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Southlake Style

Highs & Lows of the Waterfront

Jul 01, 2015 10:21AM ● By Dia
By Jim Dale

Texas lakes get dry, Texas lakes flood. Occasionally, Texas lakes find something like equilibrium in between. To anyone contemplating buying the perfect weekend getaway, the prevailing sentiment this year is to come on in – the water is fine. But only after taking the time to do some background work, study the lay of the land, seek the advice of a lakefront property expert, and prepare to ride the tide of highs and lows that can come with investing in a utopian slice of Texas heaven.

Lakes throughout central and North Texas are ranked among the prettiest in the country, with picturesque waterscapes that range from Lake Fork’s endless forest of tree stumps to Lake Grapevine’s long, deep abyss (ideal for sailing), to Possum Kingdom’s inspiring limestone cliffs and Lake Texoma’s endless interstate expanse. But the experience of owning the perfect weekend getaway in Texas can be as varied as Texas itself. Each lake can have its unique charms and challenges.

Texas lakes are either constant-level, meaning the water level remains more or less the same regardless of rainfall or seasonal conditions. Or they fluctuate – meaning they can swing wildly from sandbag-the-shoreline overflow to stickyour- boat-oar-in-the-mud drainage. The U.S. Army Corps of Engineers, which manages water levels for most lakes in the region, recently closed Lake Lewisville to boating, fearing that the wakes from power boats could flood houses along the shoreline. And Lake Travis swung from three-fourths empty to nearly full within just a few weeks.

So far, 2015 has seen the most drastic changes in water levels – and the buy-or-sell movement in the lakefront real estate market that go along with it – in recent memory. Thirty-five trillion (that’s 12 zeroes) gallons of water flowed into the region’s lakes during the last two weeks of May, much of it pouring over the spillways of North Texas lakes to top off successive bodies of water situated along the river basins downstream.

“It can be a rocky ride,” says Craig Scantlin, a business owner from Houston who grew up on Texas Hill Country lakes and has bought and sold property on Lake Buchanan, Lake Austin and others. “It can be a very rewarding investment, both financially and in terms of having a great place to get away with the family on weekends and holidays. But you just sort of have to accept that it isn’t like living on a beach where you pretty much just have the tides to deal with.”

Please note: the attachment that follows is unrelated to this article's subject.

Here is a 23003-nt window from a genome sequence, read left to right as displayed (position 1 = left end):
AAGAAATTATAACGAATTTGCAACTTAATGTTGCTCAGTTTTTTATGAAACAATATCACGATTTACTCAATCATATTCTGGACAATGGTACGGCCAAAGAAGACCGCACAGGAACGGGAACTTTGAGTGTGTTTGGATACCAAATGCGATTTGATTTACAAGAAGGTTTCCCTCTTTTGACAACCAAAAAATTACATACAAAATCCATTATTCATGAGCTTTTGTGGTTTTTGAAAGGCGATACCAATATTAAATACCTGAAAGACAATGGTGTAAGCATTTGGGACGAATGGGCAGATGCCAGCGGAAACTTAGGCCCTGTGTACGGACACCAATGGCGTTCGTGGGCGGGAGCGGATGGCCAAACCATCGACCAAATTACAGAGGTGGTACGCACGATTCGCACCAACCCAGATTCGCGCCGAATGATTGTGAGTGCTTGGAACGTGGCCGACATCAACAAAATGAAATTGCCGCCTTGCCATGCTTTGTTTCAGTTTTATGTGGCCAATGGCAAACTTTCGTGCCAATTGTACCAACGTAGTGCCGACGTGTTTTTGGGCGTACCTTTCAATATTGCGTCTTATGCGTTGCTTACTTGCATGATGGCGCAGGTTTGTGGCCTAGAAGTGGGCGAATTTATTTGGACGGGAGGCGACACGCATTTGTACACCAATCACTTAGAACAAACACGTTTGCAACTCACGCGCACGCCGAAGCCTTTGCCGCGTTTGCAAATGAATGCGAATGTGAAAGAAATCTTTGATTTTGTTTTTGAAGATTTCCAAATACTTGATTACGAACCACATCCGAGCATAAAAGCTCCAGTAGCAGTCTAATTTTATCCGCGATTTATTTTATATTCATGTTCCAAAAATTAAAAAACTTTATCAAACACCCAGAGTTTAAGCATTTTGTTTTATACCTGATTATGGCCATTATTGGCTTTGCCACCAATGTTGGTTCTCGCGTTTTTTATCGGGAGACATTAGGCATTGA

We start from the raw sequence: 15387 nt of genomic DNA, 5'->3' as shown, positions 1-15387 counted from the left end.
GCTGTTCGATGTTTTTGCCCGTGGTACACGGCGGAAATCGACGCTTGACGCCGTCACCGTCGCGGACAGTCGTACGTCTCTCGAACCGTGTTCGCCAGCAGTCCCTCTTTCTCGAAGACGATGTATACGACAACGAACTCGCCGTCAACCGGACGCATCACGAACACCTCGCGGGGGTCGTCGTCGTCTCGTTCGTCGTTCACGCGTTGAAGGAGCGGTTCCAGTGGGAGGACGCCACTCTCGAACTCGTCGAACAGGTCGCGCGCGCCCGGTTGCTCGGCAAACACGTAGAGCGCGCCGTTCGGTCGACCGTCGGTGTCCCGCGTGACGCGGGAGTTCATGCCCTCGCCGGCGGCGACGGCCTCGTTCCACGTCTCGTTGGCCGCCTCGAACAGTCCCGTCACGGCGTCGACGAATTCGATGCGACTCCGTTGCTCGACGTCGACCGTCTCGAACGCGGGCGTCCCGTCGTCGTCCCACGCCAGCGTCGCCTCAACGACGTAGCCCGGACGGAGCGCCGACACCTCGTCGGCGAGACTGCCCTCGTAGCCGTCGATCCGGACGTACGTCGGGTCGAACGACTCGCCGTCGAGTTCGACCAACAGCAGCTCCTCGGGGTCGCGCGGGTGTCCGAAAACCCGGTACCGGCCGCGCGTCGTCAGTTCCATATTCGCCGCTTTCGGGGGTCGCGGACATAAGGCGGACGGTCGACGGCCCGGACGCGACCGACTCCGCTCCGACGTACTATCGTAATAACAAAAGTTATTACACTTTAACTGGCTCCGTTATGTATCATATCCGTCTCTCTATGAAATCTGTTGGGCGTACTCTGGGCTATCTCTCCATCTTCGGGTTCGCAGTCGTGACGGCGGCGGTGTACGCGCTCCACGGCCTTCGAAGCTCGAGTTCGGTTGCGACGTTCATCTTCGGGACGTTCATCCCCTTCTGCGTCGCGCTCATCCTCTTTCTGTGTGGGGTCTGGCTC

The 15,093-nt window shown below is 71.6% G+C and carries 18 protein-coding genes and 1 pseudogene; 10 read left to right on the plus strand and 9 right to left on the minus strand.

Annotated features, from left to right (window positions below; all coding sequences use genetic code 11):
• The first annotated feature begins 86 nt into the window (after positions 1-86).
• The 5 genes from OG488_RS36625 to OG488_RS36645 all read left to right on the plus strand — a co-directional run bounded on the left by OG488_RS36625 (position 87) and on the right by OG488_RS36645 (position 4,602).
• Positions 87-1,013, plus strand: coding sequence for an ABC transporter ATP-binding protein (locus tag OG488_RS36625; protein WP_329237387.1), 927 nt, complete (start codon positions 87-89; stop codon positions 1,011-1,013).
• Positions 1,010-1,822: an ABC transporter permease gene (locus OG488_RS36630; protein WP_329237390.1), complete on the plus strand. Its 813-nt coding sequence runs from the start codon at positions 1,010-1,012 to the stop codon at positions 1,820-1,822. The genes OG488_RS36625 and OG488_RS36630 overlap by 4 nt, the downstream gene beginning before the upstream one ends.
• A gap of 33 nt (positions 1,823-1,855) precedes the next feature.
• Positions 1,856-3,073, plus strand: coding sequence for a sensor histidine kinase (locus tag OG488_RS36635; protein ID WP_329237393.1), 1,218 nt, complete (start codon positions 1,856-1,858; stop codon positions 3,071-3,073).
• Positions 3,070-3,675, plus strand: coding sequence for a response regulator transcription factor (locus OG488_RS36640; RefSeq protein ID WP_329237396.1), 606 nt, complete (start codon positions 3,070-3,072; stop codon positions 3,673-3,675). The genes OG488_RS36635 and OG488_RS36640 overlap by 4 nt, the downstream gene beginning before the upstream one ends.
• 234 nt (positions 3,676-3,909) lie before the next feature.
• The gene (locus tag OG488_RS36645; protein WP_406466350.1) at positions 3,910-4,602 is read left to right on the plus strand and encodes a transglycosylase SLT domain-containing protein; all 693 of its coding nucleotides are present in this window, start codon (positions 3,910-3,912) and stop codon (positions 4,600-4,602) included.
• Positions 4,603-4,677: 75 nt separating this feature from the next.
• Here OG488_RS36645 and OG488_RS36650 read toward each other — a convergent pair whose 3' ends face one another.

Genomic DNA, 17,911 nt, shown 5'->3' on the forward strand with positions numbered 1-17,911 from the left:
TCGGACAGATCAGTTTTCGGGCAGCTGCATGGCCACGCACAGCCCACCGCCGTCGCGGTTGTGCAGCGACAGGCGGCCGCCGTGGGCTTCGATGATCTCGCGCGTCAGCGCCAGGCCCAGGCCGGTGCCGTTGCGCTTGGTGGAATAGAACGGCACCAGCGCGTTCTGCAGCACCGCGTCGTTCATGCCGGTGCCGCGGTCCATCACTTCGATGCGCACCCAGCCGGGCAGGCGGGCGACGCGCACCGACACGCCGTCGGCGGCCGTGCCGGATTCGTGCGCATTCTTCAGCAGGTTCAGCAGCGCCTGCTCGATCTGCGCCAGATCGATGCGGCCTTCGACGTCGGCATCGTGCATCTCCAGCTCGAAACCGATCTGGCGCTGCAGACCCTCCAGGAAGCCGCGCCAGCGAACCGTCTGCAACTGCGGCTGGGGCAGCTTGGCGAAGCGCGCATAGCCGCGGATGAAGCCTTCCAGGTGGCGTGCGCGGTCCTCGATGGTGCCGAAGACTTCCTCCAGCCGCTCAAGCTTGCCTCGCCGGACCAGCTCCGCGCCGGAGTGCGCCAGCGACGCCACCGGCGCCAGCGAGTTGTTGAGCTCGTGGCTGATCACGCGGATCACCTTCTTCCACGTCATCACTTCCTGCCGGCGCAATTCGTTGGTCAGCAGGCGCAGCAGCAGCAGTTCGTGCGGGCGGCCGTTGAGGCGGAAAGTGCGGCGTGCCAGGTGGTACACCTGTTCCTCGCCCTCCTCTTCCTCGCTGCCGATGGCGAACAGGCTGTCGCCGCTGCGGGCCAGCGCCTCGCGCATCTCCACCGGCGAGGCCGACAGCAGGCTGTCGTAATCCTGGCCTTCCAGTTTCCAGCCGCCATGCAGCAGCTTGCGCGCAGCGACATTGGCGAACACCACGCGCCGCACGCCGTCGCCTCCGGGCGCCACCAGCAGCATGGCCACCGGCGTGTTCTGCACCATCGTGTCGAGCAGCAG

Scantlin adds that it’s up to any potential buyer to do the homework. “I’ve seen people build out on a beautiful peninsula one year and then realize that they’re 400 yards from the water just a couple of years later.”

A Fluid Real Estate Market

Real estate broker and lakefront property specialist Todd Grossman of RealtyAustin says the key to happiness can be working with someone who can help advise on the many issues that go along with ownership. Everything from Corps of Engineers regulations on dock length and boat sheds, which can differ from lake to lake, to the availability of prime properties that may never see real estate listing systems can impact a buyer’s experience, he says.

“Many people who get involved in Texas lakes are those who may have grown up around them or maybe gone to school in Austin and then moved off to Dallas or Houston to work. They’re successful, and then they want to get back to what they remember – a Lake Travis or Canyon Lake.”

Many of those buyers, Grossman says, are familiar with the moods of Texas Lakes, but not all. “They’re pretty astute homeowners for the most part. They understand the water-level issues, but also the nature of each lake – where the stumps are, what the restrictions are – and that’s critical.”

For instance, 22-mile-long Lake Austin, among the most preferred constant-level lakes in Texas, only has fuel availability for boats within a mile or so of its dam. “So people may want to buy a beautiful property and keep a large boat way up at the other end not realizing that it’s a long, long trip down the lake for gas,” Grossman adds. “Twenty-two miles down a lake in a boat isn’t exactly the same as the same distance over roads in a car.”